So I hope this clarifies my position on evangelicalism. I refuse the binary opposition which makes me either an evangelical first, last and only; or a denominationalist who sits in his study taking supercilious potshots at those who do their best to share the gospel with those who need to hear it. Bog standard evangelicalism: I love it; I owe almost everything to it; and I am saddened at the way it has slowly but surely been evacuated of all of its basic and beautiful theology by those who are interested in drawing pay checks and power from its institutions, and performing on its stages, while at the same time dripping spittle on its theological heritage, from the doctrine of the Trinity to justification by grace through faith as understood by the Protestant confessional consensus to basic biblical teaching on homosexuality. And, of course, the problem with these charlatans is not simply a lack of theology; it is a lack of integrity.

Review of Stott's "The Living Church"

Derek Thomas reviews John Stott's The Living Church: Convictions of a Lifelong Pastor.

Good Deal from Sovereign Grace

Bob Kauflin: "From February 1 through February 29, Sovereign Grace will be selling all our CDs for six dollars. With free shipping. In addition, we’ll be selling our Pursuit of Godliness books for five dollars, also with free shipping." Read his post for more info!

So You Want to Be a Writer?

Noel Piper offers some wise counsel.

Monday, January 28, 2008

Great Deal on "Putting Jesus in His Place" has overstocked the must-read book, Putting Jesus in His Place: The Case for the Deity of Christ, by Robert Bowman and J. Ed Komoszewski (with a foreword by Darrell Bock). It's on sale for an incredible $7.96--58% off the retail price! This is a top notch book with an accessible style.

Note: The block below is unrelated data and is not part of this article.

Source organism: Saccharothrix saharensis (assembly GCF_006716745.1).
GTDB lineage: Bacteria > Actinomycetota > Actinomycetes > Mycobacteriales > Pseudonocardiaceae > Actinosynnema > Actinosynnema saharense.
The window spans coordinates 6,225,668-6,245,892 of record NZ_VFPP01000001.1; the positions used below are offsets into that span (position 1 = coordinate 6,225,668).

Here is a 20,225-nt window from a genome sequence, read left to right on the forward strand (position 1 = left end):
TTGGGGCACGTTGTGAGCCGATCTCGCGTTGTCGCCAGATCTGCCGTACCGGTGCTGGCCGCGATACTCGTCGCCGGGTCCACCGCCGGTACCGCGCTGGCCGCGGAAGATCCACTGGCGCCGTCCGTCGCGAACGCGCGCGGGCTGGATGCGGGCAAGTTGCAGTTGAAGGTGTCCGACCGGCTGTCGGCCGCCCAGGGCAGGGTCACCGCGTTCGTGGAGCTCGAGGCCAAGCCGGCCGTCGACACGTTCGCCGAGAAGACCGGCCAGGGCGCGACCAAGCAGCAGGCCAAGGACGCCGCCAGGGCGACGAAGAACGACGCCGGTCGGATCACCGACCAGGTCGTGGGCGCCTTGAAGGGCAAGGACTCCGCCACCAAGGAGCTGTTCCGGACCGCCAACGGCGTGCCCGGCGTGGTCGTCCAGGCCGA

Here are some of the great endorsements it's received:

Martin Hengel Professor Emeritus of University of Tübingen, Germany : An exceedingly readable and intelligible book on a centraloand hotly debatedotheme of the Christian message. The work is based upon a scholarly, well-informed investigation of the most important Christological texts in the New Testament. It gives not only rich biblical information to the reader but also practical pastoral guidance.

Fred Sanders Biola University : You might be surprised to learn that the case for Christ's deity has actually become stronger during the past couple of decades. The average, reasonably l-informed Christian has probably missed out on the flood of new approaches, observations, and lines of argument that have been flowing from the scholarly books and journals lately. Bowman and Komoszewski's Putting Jesus in His Place has gathered the best of all this recent scholarship and put it together in one readable, memorable, and engaging volume. If you graduated from seminary twenty years ago, you need to know that your notes are out of date and that there are exciting new ways of presenting the case that Jesus is God. I know of no other book that gathers such a wide variety of different types of biblical evidence for this doctrine, organizing it clearly and making all the right connections. While reading the book, I found myself at several points thinking, It's too bad that a popular-level book like this can't afford to give the details on some of the more complicated evidence, only to discover that Bowman and Komoszewski plunged right in and provided easy-to-understand summaries of the specialist scholarship. Putting Jesus in His Place is the book I've been looking for to put into the hands of believers who want to understand how the New Testament teaches that Jesus is God.